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Monday November 21, 1977
. . . where the 1970s live forever!

News stories from Monday November 21, 1977


Summaries of the stories the major media outlets considered to be of particular importance on this date:

  • "No more war" was pledged repeatedly by President Anwar Sadat and Prime Minister Menachem Begin as Mr. Sadat ended his historic visit to Israel. They pledged in a communique to continue the talks they had begun in both public and private meetings held since Saturday when Mr. Sadat arrived. At a news conference they also told hundreds of reporters that they would be working for the reconvening of the Geneva peace conference in "the very near future." [New York Times]
  • Egypt welcomed President Anwar Sadat home from Israel with a massive turnout along the route from the Cairo airport to his home beside the Nile. He stood in an open car smiling and waving. An official statement said his main purpose, making preparations for the Geneva peace conference, had been achieved but gave no details. [New York Times]
  • Energy Secretary James Schlesinger conceded that the administration would have to compromise on its energy bill and that the eventual legislation would contain higher natural gas prices, more tax credits for businesses converting to coal, and more revenues for the oil industry than it had proposed. But in return for accepting these changes, Mr. Schlesinger indicated that the administration was determined that the legislation include a wellhead tax on domestic oil, extension of gas price controls to the intrastate market and a tax on use of oil and natural gas by industry. [New York Times]
  • Japan was warned by American officials that its continuing large trade surpluses with the United States and other countries seriously threaten relations with Washington. The officials, headed by Richard Rivers, general counsel to Robert Strauss, President Carter's special trade representative, left Tokyo following five days of talks without announcing specific agreements. Sources said, however, that the United States had strongly "suggested" that Japan publicly announce within three weeks its commitments to drastically cut its current account surplus and other steps towards reorganizing its trade programs. [New York Times]
  • The National Women's Conference adopted a platform for national action before ending its meeting in Houston, but rejected a proposal for a cabinet-level women's department. In the closing minutes, 300 of the 2,000 delegates, describing themselves as pro-life and pro-family left the floor singing "God Bless America." They opposed the equal rights amendment, legalized abortion and lesbian rights, all of which were approved at the meeting. [New York Times]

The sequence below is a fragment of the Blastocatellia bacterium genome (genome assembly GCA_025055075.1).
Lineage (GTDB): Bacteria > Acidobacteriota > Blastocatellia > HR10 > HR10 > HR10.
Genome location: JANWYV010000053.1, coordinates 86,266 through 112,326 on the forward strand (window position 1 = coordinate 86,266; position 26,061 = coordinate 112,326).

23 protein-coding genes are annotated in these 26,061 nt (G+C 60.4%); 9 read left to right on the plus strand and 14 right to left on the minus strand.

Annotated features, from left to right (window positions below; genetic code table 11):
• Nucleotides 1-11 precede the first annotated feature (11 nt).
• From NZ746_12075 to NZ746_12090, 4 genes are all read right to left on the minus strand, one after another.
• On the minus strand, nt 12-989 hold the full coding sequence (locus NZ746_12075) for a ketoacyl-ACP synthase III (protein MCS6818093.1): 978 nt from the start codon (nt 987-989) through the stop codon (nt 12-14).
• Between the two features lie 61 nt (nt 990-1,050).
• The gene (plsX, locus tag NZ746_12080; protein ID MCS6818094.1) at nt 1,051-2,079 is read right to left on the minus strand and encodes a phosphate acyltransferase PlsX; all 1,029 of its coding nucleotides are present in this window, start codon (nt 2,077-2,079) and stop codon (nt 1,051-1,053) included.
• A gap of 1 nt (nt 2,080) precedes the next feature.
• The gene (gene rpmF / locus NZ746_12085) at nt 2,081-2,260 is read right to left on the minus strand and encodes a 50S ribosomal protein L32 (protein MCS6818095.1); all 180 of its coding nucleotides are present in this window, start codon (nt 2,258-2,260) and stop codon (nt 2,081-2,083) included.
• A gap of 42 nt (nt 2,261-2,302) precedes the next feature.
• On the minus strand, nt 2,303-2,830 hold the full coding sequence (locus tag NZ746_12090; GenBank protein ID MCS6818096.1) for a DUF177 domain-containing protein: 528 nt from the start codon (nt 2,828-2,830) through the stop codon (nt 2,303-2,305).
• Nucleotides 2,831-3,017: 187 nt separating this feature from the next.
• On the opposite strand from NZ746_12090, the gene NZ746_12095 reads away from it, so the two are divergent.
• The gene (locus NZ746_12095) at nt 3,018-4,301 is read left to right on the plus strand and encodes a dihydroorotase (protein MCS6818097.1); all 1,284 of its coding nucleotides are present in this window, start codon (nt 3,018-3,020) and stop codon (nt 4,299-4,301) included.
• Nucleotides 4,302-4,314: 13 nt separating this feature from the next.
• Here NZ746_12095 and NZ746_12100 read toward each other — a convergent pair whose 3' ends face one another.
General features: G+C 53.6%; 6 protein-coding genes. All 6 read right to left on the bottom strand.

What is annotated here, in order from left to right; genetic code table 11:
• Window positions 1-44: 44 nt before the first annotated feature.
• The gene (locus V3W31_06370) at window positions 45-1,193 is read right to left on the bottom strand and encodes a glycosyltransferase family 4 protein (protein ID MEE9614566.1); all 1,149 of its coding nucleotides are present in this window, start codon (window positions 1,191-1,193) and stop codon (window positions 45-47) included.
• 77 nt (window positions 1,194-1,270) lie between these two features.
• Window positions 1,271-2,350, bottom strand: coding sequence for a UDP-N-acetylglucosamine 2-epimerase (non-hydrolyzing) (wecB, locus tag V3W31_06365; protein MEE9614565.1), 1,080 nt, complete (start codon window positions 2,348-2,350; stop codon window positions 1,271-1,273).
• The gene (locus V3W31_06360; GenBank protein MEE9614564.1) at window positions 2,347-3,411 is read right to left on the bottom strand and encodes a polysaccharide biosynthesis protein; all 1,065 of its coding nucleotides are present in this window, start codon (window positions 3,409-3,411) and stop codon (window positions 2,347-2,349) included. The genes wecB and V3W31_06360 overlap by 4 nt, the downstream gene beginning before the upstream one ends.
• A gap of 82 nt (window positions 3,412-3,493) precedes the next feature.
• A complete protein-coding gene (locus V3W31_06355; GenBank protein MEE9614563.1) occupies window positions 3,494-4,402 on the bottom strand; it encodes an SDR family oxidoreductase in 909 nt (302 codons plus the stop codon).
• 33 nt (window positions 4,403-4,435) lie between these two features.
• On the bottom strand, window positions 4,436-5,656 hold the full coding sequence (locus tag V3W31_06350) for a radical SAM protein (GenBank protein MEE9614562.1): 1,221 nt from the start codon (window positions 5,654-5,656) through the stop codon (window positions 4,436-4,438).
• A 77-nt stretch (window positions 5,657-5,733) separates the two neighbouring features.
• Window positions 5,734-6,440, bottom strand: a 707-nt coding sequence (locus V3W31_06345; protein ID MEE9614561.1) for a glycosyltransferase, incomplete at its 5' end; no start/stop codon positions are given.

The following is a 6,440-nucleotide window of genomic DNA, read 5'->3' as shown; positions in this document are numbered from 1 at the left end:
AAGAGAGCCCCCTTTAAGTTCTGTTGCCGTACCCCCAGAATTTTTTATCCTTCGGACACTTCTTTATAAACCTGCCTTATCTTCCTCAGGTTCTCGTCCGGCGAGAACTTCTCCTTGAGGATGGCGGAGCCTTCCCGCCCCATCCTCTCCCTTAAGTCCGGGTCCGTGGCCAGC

• A new anti-pneumonia vaccine for a potentially fatal type of the disease, pneumococcal pneumonia, was approved by the Food and Drug Administration. It is intended primarily for older people and those with chronic illnesses. Called Pneumovax, the vaccine was developed by Merck Sharp & Dohme and will be available to physicians Feb. 1. It is not intended for mass inoculation programs, but some health departments may be expected to offer it to older people in public clinics. [New York Times]
  • At least 3,000 people died In a cyclone that struck southeastern India over the weekend, according to official estimates, and the final total might be as high as 5,000 or 6,000. The storm was described as a "national calamity" by Chief Minister Vengal Rao of Andhra Pradesh, a rice-growing state along the coast of the Bay of Bengal, where whole villages were submerged by tidal waves. [New York Times]
  • Sharp Arab divisions that could unsettle the search for an overall Middle East peace settlement may have been provoked by President Sadat's visit to Israel, according to Arab political and diplomatic sources in Beirut, whose concern is growing. The tone of Syria's state-controlled press and radio has been far angrier than at the time of the 1975 Israeli-Egyptian disengagement accord in Sinai, which triggered an open breach among the Arab states bordering Israel. [New York Times]


Stock Market Report

Dow Jones Industrial Average: 836.11 (+0.35, +0.04%)
S&P Composite: 95.25 (-0.08, -0.08%)
Arms Index: 1.03

IssuesVolume*
Advances7048.22
Declines6818.19
Unchanged4933.70
Total Volume20.11
* in millions of shares

Arms Index is the ratio of volume per declining issue to volume per advancing issue; a figure below 1.0 is bullish.

Market Index Trends
DateDJIAS&PVolume*
November 18, 1977835.7695.3323.93
November 17, 1977831.8695.1625.11
November 16, 1977837.0695.4524.95
November 15, 1977842.7895.9327.47
November 14, 1977838.3695.3223.22
November 11, 1977845.8995.9835.26
November 10, 1977832.5594.7131.98
November 9, 1977818.4392.9821.33
November 8, 1977816.2792.4619.21
November 7, 1977816.4492.2921.27


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